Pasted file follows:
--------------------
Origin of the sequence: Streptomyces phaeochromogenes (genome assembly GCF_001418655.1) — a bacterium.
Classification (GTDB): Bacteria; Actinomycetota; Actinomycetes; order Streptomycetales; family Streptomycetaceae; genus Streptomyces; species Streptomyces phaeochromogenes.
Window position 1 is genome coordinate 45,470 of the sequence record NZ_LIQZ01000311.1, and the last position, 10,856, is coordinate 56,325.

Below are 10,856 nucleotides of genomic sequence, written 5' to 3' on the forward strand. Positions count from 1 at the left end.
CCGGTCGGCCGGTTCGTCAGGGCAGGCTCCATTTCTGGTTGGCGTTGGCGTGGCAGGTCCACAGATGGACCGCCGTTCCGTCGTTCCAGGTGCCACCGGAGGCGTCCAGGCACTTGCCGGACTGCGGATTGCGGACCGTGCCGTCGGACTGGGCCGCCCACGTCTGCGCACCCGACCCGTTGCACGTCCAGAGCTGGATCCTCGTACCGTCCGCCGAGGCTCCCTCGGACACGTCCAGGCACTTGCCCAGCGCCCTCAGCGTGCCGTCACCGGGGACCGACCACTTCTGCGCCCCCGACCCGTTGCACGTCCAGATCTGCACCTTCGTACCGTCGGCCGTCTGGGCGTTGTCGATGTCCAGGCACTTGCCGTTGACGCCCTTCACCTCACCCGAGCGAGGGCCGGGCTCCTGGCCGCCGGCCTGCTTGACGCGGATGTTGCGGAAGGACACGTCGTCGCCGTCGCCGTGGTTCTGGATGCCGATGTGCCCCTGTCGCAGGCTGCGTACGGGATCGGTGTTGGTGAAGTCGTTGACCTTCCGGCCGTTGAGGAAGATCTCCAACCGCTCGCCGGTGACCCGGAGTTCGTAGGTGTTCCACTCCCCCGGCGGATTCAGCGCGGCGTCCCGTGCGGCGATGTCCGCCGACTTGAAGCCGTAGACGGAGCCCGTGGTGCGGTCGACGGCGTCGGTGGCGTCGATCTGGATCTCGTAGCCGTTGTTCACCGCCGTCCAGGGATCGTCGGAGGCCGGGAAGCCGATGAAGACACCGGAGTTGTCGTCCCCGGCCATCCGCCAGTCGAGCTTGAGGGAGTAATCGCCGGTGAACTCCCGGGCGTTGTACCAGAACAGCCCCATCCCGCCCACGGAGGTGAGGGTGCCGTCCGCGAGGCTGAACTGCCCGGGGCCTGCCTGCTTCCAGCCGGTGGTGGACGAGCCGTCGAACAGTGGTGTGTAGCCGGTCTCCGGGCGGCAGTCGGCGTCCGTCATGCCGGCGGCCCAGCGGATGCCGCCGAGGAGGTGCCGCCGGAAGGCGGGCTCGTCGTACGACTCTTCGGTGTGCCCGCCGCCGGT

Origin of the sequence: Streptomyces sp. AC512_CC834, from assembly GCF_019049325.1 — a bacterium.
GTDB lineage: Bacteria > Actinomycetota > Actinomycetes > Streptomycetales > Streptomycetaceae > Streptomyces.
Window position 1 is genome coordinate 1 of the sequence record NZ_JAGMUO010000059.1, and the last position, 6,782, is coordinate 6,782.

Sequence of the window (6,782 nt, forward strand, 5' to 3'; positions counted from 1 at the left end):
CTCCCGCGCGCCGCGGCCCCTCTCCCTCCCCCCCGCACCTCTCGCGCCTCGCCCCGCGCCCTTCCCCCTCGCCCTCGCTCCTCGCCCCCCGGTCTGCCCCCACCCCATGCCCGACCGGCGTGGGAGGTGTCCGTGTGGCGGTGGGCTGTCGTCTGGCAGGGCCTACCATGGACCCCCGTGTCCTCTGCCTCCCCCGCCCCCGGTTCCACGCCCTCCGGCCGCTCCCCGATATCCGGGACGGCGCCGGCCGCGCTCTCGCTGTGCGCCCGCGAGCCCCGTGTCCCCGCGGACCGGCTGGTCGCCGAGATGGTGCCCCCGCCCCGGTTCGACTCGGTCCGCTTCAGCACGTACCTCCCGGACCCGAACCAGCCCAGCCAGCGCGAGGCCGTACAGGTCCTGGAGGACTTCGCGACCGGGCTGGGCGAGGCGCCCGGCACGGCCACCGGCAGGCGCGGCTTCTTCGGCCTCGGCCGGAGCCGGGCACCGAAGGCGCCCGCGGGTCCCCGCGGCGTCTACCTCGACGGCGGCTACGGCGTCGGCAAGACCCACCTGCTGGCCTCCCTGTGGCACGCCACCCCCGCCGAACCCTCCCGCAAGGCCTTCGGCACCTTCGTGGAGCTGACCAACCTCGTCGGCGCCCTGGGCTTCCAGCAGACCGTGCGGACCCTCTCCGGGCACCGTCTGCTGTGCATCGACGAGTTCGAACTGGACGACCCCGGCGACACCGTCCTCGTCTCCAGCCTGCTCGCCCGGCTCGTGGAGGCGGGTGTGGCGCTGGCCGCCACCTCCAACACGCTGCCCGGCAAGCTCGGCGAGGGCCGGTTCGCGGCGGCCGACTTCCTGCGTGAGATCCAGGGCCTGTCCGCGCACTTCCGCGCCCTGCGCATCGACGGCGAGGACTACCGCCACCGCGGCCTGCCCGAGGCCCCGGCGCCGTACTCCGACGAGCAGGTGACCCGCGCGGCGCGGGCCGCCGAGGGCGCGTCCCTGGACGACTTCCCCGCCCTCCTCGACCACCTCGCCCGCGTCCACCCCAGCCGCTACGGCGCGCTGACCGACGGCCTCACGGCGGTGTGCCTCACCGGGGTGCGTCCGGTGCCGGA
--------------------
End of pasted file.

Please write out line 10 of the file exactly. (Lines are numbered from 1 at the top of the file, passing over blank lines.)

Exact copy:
CTCCCGCGCGCCGCGGCCCCTCTCCCTCCCCCCCGCACCTCTCGCGCCTCGCCCCGCGCCCTTCCCCCTCGCCCTCGCTCCTCGCCCCCCGGTCTGCCCCCACCCCATGCCCGACCGGCGTGGGAGGTGTCCGTGTGGCGGTGGGCTGTCGTCTGGCAGGGCCTACCATGGACCCCCGTGTCCTCTGCCTCCCCCGCCCCCGGTTCCACGCCCTCCGGCCGCTCCCCGATATCCGGGACGGCGCCGGCCGCGCTCTCGCTGTGCGCCCGCGAGCCCCGTGTCCCCGCGGACCGGCTGGTCGCCGAGATGGTGCCCCCGCCCCGGTTCGACTCGGTCCGCTTCAGCACGTACCTCCCGGACCCGAACCAGCCCAGCCAGCGCGAGGCCGTACAGGTCCTGGAGGACTTCGCGACCGGGCTGGGCGAGGCGCCCGGCACGGCCACCGGCAGGCGCGGCTTCTTCGGCCTCGGCCGGAGCCGGGCACCGAAGGCGCCCGCGGGTCCCCGCGGCGTCTACCTCGACGGCGGCTACGGCGTCGGCAAGACCCACCTGCTGGCCTCCCTGTGGCACGCCACCCCCGCCGAACCCTCCCGCAAGGCCTTCGGCACCTTCGTGGAGCTGACCAACCTCGTCGGCGCCCTGGGCTTCCAGCAGACCGTGCGGACCCTCTCCGGGCACCGTCTGCTGTGCATCGACGAGTTCGAACTGGACGACCCCGGCGACACCGTCCTCGTCTCCAGCCTGCTCGCCCGGCTCGTGGAGGCGGGTGTGGCGCTGGCCGCCACCTCCAACACGCTGCCCGGCAAGCTCGGCGAGGGCCGGTTCGCGGCGGCCGACTTCCTGCGTGAGATCCAGGGCCTGTCCGCGCACTTCCGCGCCCTGCGCATCGACGGCGAGGACTACCGCCACCGCGGCCTGCCCGAGGCCCCGGCGCCGTACTCCGACGAGCAGGTGACCCGCGCGGCGCGGGCCGCCGAGGGCGCGTCCCTGGACGACTTCCCCGCCCTCCTCGACCACCTCGCCCGCGTCCACCCCAGCCGCTACGGCGCGCTGACCGACGGCCTCACGGCGGTGTGCCTCACCGGGGTGCGTCCGGTGCCGGA